ANC birthday party to cost R100m
Johannesburg - The ANC's centenary birthday celebrations will cost more than R100m, the party said on Tuesday.
"It will not cost less than R100m, it is costly," ANC national chairperson Baleka Mbete told reporters in Johannesburg.
"It is not cheap but we believe... it is worth it. Future and younger generations need to know where we come from."
The African National Congress was gathering archives and information about its history from around the world to be housed in one place.
"Some of the work is just priceless," Mbete said.
"Friends" of the ANC were coming forward and helping with funding.
About 120 000 people were expected to attend the main 100 year birthday celebration in Mangaung in the Free State in January next year.
60 days away
"We are now, as of today, 60 days away from the anticipated January 8 celebration to commemorate the birth of the oldest and surviving liberation movement in the continent."
Mbete said the ANC had been preparing for the celebrations for the past two years. The main bash would start on January 6 and go on until January 8 2012.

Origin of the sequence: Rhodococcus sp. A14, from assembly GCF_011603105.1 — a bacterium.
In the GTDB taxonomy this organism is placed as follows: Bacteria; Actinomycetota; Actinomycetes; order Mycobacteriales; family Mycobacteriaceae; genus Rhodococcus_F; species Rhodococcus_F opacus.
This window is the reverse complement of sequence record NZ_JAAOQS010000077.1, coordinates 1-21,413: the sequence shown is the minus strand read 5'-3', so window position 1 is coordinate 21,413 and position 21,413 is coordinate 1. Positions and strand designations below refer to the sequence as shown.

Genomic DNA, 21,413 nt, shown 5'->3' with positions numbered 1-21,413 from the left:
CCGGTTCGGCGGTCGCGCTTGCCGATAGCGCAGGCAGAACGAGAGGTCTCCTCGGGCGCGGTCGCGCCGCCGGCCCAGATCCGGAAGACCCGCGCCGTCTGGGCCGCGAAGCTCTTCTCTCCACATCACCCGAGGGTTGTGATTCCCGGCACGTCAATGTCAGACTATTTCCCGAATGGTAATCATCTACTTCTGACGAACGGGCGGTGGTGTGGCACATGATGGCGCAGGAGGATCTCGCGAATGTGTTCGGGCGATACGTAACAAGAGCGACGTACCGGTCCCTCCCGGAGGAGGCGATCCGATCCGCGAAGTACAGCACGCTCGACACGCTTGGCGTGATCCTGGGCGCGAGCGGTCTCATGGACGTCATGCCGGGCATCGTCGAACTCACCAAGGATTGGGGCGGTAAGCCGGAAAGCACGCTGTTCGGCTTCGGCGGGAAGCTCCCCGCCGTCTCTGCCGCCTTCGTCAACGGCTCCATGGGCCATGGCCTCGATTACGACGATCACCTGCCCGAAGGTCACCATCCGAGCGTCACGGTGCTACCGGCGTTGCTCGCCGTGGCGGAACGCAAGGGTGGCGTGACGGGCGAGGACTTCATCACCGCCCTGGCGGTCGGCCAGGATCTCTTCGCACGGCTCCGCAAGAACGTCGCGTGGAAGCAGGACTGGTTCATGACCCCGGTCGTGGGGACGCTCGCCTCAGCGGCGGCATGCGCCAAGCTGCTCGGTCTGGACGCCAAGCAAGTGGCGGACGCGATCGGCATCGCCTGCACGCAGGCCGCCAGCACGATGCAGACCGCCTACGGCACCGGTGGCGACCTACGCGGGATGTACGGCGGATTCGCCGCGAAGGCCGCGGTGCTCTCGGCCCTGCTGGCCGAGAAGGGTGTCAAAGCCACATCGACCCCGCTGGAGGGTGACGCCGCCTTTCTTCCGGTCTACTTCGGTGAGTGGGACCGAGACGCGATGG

It would start in Waaihoek, in the Free State, which was the founding place of the ANC 100 years ago, Mbete said.
The weekend would include an interfaith night vigil, an awards ceremony, a traditional cleansing and restoration ceremony, a presidential centennial gala and then the main celebration at the Mangaung rugby stadium.
ANC president Jacob Zuma was expected to deliver the centennial address at the stadium on January 8. Many international guests were also expected to attend.
"[They] will be given the opportunity to speak about their relationship with the ANC," said Mbete.
A number of African heads of state were coming, but Mbete said she could not give any more details.
The centenary celebrations would continue through 2012, celebrating former ANC presidents every month.
"The closure of the centenary programme will be January 8 2013," Mbete said.
*Sapa incorrectly reported that the ANC's main celebration will start in Waaihoek, in the Western Cape. Waaihoek is, in fact, in the Free State.